Let’s be honest here. Even if this new album is vastly different from their last albums, what the hell would I be doing writing a Bon Iver moments list without at least one moment of falsetto so pure that you kind of want to knock the wind out of yourself just to have your breath taken away like that again? If this song’s a contemplative October walk, 2:09 is the part where you slip on a pile of wet leaves and just lay there staring at the sky, wondering if it’s worth it to get back up again or just let gravity pull tears out of your eyes and onto the sidewalk.
2:37 on “666 ʇ”
The fact that the title of this track includes the devil’s number and an upside down cross is likely to welcome the emotional demon that your soul will expel each time you hit the 2:37 mark. The wandering bassline and rapid-fire drums drop out to just a small chorus yelling “I’m still standing in!” I say yell, but it’s infinitely, heart-breakingly more tender in nature—gentle, almost tired. The vocals sound far away, almost subdued.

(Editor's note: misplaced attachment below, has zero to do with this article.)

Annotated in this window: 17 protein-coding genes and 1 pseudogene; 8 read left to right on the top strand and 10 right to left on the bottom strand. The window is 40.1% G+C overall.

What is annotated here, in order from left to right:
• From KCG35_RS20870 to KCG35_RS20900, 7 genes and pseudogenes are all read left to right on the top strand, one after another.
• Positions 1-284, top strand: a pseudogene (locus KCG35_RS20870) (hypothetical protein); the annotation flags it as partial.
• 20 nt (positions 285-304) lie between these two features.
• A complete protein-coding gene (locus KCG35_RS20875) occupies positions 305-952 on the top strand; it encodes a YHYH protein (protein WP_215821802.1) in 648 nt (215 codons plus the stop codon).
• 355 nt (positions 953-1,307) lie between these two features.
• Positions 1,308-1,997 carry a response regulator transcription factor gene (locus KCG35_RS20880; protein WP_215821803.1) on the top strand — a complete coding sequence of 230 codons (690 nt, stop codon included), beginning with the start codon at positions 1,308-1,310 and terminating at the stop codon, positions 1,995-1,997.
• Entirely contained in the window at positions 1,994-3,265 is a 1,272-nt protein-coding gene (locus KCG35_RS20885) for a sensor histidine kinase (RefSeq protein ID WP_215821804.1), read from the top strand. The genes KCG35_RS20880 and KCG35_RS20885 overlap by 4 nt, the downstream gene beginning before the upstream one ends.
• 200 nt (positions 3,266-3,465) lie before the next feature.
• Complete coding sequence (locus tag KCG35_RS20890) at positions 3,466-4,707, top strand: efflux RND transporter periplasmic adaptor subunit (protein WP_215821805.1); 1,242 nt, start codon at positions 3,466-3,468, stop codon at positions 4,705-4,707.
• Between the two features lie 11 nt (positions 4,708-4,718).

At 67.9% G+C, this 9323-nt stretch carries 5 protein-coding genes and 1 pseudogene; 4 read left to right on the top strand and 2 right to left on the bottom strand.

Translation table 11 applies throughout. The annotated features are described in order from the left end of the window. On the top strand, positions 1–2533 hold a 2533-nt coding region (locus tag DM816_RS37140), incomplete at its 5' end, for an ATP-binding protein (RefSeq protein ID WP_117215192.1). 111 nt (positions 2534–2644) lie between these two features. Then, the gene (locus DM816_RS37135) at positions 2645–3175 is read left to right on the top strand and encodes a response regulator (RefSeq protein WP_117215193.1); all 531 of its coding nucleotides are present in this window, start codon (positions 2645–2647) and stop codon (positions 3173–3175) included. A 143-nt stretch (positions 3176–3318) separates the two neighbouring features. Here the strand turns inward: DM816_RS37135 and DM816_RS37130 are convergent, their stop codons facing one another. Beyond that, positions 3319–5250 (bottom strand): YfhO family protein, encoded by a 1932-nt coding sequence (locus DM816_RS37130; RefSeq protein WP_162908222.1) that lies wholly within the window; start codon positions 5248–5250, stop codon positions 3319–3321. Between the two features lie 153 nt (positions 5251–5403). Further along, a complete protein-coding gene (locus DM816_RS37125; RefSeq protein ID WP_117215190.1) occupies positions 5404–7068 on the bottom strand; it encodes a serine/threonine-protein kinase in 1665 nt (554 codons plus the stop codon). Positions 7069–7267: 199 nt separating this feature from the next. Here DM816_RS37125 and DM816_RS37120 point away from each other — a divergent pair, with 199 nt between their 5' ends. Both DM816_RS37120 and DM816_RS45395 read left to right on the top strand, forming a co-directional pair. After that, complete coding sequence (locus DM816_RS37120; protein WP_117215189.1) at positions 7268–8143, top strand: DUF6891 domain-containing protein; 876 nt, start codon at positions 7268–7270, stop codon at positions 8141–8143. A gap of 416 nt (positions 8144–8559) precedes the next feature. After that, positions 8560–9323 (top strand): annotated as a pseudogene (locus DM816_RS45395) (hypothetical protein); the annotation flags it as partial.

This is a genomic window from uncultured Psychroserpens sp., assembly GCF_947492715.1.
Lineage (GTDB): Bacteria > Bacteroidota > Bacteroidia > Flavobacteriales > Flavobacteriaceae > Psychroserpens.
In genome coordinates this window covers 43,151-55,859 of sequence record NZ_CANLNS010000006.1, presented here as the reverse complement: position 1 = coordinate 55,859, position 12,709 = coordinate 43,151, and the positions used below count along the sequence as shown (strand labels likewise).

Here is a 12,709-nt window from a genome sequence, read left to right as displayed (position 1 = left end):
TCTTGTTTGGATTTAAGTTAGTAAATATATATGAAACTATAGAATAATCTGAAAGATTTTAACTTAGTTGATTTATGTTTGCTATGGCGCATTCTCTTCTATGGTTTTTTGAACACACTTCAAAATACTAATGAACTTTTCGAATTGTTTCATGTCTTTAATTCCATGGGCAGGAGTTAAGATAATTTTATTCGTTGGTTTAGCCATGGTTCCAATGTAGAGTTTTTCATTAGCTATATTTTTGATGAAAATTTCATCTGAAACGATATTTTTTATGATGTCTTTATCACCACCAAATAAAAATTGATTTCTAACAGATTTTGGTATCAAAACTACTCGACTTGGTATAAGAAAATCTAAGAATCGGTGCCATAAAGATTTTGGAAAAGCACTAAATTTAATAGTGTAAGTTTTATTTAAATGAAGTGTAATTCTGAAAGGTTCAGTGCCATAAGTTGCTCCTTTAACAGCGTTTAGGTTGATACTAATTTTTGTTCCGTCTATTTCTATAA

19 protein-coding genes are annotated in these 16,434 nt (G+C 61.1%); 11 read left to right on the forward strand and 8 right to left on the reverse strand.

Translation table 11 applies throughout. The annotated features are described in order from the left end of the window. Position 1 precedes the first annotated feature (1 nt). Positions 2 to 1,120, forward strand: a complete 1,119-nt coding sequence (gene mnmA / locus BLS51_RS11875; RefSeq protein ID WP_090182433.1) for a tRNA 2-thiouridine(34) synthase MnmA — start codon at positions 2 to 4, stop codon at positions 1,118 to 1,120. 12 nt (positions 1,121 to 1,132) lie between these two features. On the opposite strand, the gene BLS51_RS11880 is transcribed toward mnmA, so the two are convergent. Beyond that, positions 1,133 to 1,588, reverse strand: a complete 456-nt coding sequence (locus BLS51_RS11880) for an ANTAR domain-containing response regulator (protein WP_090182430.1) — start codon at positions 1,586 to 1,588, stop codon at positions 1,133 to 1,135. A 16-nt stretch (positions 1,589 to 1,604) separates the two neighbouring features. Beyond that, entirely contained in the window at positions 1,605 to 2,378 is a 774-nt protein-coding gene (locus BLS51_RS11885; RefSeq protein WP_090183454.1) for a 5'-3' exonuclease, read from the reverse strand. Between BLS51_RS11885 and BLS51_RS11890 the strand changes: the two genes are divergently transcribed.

2:48 on “21 M diamond diamond N WATER”
This track builds in smooth little ripples. Nature’s influences on Vernon’s music have always been palpable, but this song draws pretty directly from the soundscape of Wisconsin waters. The song smoulders, but over that a confusion of loon-like clarinet lines. They start distantly but peak in chaos around 2:48, just before fading flawlessly into “8 (circle).”
:58 on “____45_____”
This moment speaks for itself. The horns on this song are bone-chilling at the very least. Every horn line makes me want to lean into my speaker and into the void forever.
0:57 on “0000 Million”
“0000 Million” is a reflective conclusion; the last drunken tune to which you throw your arms around the nearest shoulders, sway, shout a little tearfully. You can listen to it and miss someone without knowing who it is. 57 seconds in, the track introduces the mantra “the days have no numbers;” an assurance we’ll last in some way, our days will last in some way, even amongst the ever-crushing ephemerality of being alive.
Amileah Sutliff is a New York-based writer, editor and creative producer and an editor of the book The Best Record Stores in the United States.